RMC to Host Rugby Canada University 7s Nationals
Article by Peter Reimer, RMC Athletics
Kingston, Ont. (March 16, 2019) – The Paladins will play host to some of the best university rugby 7s players from across the country, when the Rugby Canada University 7s Championship is held at RMC on March 22-24. The men’s tournament goes Friday-Saturday, followed by the women’s on Saturday-Sunday.
“We are extremely proud to be hosting the Rugby Canada University 7s championship at RMC,” RMC Director of Athletics Darren Cates said. “We have a tremendous facility for this event and the student-athletes participating from across the country will enjoy their experience in Kingston.”
RMC boasts a full-size field inside the dome at the KMCSC, where all of this weekend’s games will be played.
The Championships attract teams from as far away as the University of Victoria and as close to home as Queen’s, so RMC will be in tough when their men’s team enters the tournament this year.
Sean McDonaugh is the long-time head coach of the Paladins men’s rugby program, coaching the 15s team in the fall and the 7s team throughout the winter.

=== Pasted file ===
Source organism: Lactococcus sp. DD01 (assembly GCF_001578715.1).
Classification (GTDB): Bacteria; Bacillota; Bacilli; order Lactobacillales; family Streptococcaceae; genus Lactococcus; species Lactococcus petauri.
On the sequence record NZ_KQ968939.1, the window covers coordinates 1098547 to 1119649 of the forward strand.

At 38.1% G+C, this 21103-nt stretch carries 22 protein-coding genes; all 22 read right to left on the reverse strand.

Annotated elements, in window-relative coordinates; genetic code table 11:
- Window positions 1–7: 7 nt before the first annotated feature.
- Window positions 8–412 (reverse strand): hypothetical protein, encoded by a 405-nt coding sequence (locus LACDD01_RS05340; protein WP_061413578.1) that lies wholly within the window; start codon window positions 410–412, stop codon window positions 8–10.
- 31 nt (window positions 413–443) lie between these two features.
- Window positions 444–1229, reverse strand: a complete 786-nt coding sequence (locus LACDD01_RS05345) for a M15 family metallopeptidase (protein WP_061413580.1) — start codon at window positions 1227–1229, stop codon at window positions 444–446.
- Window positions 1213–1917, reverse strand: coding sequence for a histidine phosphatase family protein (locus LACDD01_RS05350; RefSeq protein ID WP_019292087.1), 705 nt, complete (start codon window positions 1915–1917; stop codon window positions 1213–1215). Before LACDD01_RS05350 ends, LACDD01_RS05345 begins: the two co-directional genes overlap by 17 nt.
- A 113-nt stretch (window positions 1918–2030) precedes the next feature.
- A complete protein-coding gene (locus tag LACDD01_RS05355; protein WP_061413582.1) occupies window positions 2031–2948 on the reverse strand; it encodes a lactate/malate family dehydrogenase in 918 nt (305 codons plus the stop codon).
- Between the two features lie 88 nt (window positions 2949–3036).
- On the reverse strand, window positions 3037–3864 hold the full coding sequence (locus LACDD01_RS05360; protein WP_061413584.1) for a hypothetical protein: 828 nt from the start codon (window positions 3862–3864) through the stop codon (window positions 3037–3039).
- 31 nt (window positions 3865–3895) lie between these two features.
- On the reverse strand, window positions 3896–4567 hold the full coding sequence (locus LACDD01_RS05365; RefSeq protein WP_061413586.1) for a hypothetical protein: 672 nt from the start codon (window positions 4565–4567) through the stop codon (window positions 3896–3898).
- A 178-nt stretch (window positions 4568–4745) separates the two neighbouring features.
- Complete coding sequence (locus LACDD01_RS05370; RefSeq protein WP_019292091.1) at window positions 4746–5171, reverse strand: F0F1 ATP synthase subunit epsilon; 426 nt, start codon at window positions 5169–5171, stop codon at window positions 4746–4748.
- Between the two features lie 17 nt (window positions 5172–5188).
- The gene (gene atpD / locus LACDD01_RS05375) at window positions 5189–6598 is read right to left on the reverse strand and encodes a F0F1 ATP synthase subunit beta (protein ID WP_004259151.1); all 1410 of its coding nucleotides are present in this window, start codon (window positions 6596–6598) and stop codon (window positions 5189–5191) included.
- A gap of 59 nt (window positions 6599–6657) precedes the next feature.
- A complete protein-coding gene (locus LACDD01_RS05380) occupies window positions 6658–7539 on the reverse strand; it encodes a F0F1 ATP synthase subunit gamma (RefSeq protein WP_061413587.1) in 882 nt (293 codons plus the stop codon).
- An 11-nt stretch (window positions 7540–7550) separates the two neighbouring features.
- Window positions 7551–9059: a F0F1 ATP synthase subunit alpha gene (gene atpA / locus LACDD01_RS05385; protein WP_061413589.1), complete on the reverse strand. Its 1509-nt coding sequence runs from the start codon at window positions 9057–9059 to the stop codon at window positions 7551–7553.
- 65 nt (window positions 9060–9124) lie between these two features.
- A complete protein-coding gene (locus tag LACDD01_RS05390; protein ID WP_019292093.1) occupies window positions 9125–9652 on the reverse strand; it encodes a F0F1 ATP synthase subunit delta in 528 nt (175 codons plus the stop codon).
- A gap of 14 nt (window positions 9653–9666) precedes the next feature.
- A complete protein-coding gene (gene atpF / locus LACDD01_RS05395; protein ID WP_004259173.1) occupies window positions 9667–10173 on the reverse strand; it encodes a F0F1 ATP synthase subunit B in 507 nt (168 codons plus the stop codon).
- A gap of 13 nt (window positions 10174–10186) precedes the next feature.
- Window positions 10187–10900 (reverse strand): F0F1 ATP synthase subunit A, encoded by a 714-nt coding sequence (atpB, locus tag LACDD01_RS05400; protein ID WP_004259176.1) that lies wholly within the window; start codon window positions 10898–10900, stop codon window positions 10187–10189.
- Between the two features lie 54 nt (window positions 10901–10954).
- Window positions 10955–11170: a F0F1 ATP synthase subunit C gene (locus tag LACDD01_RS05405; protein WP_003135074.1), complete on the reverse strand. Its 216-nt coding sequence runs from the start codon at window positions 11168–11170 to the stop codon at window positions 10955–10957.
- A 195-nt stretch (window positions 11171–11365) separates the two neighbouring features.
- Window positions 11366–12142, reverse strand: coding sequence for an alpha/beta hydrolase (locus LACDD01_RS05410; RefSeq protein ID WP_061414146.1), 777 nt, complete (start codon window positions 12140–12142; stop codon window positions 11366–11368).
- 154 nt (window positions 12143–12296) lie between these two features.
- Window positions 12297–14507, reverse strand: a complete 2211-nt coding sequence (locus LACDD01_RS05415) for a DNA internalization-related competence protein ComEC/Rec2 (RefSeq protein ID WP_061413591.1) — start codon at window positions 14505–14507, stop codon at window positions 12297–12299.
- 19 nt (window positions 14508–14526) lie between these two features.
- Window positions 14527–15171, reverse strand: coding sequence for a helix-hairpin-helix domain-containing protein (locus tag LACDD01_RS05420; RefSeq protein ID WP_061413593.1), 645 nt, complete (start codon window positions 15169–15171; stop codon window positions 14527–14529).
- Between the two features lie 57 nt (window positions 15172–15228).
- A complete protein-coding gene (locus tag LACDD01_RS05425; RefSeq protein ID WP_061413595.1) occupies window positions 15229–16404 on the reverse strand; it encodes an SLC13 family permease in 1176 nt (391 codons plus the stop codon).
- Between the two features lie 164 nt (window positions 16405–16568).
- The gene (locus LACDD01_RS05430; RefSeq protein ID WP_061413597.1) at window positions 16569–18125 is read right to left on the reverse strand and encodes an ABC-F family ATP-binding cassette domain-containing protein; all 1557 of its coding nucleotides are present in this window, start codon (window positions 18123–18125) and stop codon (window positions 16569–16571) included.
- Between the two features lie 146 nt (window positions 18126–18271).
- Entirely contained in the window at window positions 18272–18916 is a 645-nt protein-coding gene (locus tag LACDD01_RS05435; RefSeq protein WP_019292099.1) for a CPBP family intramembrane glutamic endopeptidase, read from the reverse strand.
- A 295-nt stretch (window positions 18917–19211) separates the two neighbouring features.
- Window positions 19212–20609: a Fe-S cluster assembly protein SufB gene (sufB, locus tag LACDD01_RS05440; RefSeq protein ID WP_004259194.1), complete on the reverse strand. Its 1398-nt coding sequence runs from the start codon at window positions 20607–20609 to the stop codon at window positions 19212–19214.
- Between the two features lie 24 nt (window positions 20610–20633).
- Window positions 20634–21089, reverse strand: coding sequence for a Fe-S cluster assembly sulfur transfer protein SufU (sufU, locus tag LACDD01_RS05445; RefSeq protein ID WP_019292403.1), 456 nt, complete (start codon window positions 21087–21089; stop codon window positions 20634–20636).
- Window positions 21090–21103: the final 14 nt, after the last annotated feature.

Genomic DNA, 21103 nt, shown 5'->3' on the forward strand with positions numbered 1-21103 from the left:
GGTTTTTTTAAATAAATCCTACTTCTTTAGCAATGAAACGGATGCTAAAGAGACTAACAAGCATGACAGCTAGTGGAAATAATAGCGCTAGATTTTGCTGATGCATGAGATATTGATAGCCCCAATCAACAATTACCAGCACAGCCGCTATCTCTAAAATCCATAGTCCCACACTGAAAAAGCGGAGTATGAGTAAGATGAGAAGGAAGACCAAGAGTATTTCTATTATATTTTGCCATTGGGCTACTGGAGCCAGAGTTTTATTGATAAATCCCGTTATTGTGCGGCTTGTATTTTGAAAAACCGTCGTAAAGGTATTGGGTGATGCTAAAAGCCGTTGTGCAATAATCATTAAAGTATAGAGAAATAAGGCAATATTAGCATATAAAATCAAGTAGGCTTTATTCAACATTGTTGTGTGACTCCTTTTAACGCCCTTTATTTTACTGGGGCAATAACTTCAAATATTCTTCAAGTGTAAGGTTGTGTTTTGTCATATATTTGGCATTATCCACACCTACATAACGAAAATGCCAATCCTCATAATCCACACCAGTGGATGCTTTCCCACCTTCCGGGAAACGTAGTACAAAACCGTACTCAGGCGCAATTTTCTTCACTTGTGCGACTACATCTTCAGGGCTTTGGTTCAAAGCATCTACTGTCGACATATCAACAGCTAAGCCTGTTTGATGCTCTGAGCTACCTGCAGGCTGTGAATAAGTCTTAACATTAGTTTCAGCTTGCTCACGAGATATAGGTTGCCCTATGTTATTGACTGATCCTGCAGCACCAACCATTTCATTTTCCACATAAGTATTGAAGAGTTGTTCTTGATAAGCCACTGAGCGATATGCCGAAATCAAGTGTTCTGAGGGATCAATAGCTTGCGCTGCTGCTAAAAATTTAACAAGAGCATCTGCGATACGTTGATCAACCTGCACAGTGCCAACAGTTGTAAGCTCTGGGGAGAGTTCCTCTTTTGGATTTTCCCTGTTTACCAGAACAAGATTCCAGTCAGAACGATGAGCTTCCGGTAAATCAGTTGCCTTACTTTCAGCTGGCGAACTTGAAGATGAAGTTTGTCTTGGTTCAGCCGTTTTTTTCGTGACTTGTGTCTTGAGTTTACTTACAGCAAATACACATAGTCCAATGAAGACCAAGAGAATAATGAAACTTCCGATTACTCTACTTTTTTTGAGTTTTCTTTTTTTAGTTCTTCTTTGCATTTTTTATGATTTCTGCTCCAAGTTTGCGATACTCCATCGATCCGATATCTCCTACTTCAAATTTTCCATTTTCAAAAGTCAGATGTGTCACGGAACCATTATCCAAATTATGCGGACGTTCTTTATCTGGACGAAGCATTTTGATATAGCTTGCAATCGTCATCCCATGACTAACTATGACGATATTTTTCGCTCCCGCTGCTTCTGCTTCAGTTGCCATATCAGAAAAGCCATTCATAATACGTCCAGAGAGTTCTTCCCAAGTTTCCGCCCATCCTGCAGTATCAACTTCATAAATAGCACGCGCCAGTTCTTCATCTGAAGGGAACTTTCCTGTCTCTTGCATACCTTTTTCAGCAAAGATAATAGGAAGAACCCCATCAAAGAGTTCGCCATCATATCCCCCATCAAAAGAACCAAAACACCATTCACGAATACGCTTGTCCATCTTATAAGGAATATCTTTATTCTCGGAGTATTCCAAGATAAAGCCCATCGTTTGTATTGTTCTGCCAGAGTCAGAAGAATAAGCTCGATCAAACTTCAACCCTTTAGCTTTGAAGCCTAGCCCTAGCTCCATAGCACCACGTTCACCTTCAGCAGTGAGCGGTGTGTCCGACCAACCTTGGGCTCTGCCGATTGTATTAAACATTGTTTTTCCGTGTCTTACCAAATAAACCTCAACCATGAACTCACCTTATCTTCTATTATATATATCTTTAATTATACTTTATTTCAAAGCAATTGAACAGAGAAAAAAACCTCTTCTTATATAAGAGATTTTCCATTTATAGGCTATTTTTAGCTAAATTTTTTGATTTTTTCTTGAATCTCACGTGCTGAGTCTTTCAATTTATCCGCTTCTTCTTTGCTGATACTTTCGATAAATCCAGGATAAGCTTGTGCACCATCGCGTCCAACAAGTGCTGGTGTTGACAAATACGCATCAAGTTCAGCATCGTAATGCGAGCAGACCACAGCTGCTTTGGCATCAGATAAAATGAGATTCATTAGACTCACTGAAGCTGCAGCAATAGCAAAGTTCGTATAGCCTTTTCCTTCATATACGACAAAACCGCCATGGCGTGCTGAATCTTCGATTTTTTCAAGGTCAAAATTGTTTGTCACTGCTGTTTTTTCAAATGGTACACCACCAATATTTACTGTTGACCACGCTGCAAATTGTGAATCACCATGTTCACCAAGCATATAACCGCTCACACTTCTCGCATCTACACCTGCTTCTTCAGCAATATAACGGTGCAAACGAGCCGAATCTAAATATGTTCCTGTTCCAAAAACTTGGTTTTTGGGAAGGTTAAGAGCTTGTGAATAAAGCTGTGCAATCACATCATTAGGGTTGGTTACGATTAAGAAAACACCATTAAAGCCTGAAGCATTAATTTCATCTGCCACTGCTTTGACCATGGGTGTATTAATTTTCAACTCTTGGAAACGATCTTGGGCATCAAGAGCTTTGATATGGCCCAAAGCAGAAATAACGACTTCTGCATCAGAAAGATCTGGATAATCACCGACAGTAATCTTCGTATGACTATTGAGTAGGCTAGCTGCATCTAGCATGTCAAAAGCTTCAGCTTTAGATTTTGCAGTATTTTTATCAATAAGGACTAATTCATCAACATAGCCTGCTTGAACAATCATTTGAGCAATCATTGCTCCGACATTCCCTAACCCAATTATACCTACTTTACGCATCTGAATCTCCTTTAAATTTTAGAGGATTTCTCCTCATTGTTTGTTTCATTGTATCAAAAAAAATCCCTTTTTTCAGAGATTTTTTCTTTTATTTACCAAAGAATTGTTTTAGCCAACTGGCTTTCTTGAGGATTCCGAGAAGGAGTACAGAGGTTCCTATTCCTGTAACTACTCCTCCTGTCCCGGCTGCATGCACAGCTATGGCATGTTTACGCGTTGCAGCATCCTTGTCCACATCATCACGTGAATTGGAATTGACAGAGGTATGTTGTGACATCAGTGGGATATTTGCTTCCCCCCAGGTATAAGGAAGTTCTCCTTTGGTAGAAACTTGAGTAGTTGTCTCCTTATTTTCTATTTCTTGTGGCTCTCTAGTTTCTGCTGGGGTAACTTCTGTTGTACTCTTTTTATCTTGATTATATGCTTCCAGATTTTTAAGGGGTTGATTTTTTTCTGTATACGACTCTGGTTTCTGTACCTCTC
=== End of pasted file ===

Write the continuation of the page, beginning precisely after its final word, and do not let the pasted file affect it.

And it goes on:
“Under coach McDonaugh we have built a strong rugby program,” Cates said. “Hosting this event not only allows us to compete against the best in Canada but also promotes RMC, the Canadian Armed Forces, and our team in the rugby community.”
RMC has a couple players to watch heading into the championship, namely Glenn Butler and Josh Andrews. Butler is fresh off a stint with the Canada U20 15s squad on their European tour, while Andrews traveled to New Zealand late in 2018 with the Canada U18 7s team for the World School 7s tournament.
In terms of team expectations for RMC, McDonaugh’s assistant coach said anything can happen in rugby 7s.
“It’s always hard to predict in a game like 7s, since teams tend to be so evenly matched, and even just one mistake can provide a turning point,” Beth Barz said. “We have tried hard to control things like training, systems and fitness so our preparation should allow us to compete well.”
RMC plays their first game of the tournament at 5:40 PM on Friday evening against Waterloo.
RMC’s Athletics Wall of Distinction (AWOD), founded and sponsored by the Class of 1970 through its endowment fund managed by the RMC Foundation, was established to honour those who have brought distinction to the college through significant achievements and contributions in sport while at RMC and/or following graduation throughout their athletic careers. After the first induction class in 2017, the selection committee is proud to present another accomplished group of inductees in 2019.